Follow-up: Sex and Security
A few weeks back I mentioned a new MICROCON report on peacekeeping and local sex industries. Today’s Asia Times carries a related story on the use of brothels by private security contractors in Kabul.
A report by the Washington, DC, Project on Government Oversight recently released publicly tells of the wild naked antics of members of ArmorGroup (AG), which has a United States State Department contract to provide security for the US Embassy in Kabul, Afghanistan.
Hardly mentioned is the use of local bordellos by some contractors. It took a lawsuit filed on September 9 by James Gordon, a former ArmorGroup director of operations, and subsequent whistleblower, against ArmorGroup North America and associated defendants – ArmorGroup International (AGI), Wackenhut Services Inc (WSI), and various management individuals – to bring details to light. Among other things he charges that AG:
* Allowed AGNA managers and employees to frequent brothels notorious for housing trafficked women in violation of the Trafficking Victims Protection Act, and shutting down the plaintiff’s efforts to investigate and put a stop to these violations.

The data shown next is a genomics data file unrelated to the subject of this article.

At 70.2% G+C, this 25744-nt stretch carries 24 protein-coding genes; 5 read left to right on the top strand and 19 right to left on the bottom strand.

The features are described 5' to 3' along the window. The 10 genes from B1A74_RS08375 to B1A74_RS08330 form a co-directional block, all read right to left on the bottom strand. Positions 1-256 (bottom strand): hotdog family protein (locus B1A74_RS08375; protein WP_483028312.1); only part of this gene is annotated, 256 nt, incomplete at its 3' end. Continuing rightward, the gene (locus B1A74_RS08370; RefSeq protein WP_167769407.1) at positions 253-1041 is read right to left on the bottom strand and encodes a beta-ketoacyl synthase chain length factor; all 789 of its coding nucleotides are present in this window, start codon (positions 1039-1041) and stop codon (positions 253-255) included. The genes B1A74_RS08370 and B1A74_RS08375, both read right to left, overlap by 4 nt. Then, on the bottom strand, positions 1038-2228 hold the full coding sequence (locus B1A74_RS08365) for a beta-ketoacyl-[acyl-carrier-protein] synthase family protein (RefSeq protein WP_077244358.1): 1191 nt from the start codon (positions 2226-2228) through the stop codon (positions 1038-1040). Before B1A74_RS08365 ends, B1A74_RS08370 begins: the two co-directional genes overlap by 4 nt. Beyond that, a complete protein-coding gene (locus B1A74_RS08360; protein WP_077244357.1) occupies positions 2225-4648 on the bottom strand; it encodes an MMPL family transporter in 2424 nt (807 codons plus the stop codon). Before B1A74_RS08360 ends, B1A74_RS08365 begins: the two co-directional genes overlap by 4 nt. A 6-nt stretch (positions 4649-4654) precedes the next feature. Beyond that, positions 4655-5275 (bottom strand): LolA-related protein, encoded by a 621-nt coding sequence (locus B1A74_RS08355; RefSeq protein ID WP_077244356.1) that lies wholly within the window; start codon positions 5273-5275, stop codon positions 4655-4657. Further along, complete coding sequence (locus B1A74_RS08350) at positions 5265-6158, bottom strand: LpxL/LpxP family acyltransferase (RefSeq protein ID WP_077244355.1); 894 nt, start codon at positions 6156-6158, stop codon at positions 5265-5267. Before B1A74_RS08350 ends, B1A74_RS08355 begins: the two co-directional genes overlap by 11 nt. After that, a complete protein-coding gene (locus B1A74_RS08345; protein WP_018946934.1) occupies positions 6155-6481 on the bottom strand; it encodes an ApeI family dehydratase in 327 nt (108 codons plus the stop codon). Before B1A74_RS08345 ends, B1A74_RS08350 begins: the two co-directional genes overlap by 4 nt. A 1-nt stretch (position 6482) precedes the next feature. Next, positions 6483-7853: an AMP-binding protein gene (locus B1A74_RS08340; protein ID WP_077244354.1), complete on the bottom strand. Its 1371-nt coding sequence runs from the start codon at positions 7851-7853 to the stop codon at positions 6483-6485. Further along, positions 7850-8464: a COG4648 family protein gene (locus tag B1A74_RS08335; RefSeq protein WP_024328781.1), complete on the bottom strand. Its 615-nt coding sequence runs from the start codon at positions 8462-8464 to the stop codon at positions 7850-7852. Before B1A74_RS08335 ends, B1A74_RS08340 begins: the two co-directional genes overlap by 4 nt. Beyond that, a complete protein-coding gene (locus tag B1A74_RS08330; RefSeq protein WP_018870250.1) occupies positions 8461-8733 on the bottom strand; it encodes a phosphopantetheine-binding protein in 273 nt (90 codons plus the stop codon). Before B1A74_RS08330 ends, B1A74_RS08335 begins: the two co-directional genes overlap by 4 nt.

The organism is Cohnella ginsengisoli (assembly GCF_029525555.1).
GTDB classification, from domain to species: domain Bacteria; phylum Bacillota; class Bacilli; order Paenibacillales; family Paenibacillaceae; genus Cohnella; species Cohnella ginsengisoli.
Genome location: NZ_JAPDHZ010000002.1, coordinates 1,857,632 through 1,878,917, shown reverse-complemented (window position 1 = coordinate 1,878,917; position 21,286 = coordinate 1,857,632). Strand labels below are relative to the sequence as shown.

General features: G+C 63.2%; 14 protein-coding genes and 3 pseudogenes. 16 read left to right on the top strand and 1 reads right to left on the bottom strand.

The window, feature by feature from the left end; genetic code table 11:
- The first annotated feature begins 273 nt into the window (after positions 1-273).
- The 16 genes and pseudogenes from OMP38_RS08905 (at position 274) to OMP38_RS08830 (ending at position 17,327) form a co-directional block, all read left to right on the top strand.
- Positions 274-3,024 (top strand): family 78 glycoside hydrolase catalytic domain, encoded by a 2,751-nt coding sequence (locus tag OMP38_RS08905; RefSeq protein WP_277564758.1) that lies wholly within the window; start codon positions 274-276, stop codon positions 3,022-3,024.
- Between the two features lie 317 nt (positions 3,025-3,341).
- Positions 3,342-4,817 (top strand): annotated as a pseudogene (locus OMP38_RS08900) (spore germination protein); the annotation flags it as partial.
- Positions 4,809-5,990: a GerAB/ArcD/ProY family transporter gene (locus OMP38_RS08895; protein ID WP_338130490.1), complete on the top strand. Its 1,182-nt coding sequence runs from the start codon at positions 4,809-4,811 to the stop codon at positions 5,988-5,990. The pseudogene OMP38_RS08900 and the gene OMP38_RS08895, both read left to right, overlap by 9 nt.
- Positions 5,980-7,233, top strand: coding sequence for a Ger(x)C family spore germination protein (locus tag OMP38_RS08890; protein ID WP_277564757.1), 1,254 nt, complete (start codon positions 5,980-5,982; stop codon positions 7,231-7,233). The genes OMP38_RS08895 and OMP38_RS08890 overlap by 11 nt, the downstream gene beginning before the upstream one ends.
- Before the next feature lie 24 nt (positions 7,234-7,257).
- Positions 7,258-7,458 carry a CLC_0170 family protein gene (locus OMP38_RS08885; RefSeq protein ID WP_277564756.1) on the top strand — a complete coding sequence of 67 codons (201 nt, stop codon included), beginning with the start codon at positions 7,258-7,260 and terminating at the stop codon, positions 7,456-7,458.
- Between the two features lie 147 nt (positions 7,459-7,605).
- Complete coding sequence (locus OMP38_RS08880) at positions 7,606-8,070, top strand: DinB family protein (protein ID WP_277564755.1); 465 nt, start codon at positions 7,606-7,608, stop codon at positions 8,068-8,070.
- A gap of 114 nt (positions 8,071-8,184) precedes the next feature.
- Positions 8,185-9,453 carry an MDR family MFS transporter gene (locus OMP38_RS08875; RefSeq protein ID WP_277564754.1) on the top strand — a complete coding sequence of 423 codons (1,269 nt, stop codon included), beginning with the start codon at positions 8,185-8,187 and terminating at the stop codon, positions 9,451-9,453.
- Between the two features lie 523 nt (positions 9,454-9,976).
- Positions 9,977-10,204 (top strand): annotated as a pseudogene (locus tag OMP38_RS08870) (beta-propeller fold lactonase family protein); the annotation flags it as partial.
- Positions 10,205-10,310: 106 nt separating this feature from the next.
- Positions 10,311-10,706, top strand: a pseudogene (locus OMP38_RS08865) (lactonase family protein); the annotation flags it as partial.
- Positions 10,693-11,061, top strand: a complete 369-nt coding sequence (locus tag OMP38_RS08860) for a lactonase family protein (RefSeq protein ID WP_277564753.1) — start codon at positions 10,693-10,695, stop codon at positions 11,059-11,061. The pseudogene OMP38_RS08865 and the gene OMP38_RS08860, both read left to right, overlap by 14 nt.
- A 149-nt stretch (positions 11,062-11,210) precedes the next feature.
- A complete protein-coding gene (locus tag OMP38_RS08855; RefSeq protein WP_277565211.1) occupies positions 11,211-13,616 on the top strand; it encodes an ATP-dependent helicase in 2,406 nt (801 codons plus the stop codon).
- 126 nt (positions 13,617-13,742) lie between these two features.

* Deliberately withholding documents relating to violations of the Trafficking Victims Protection Act allegedly committed by AGNA’s program manager and other AGNA employees when responding to a document demand from US Congressman Henry Waxman on behalf of the Congressional Committee on Oversight and Government Reform.
The article also recounts failed investigations into allegations that DynCorp employees participated in trafficking-related activities in Bosnia, starting ten years ago with reports that “five male DynCorp employees had purchased female prostitutes from a Serbian organized crime outfit.”
The details in the article should prove interesting to anyone looking at the in-theatre behaviour of private security contractors and the lengths to which corporate entities will go to protect their reputations and revenue streams. The author, David Isenberg from PRIO, also has a forthcoming study on these issues.
We’ve been talking a lot lately about corruption as a strategic problem in Afghanistan. I don’t think most people think of brothels and sex trafficking when they think about corruption in this context, but to the extent that such behaviour by foreign forces (private or not) contributes to local perceptions of foreigners as corrupt or illegitimate, perhaps it should be part of the conversation.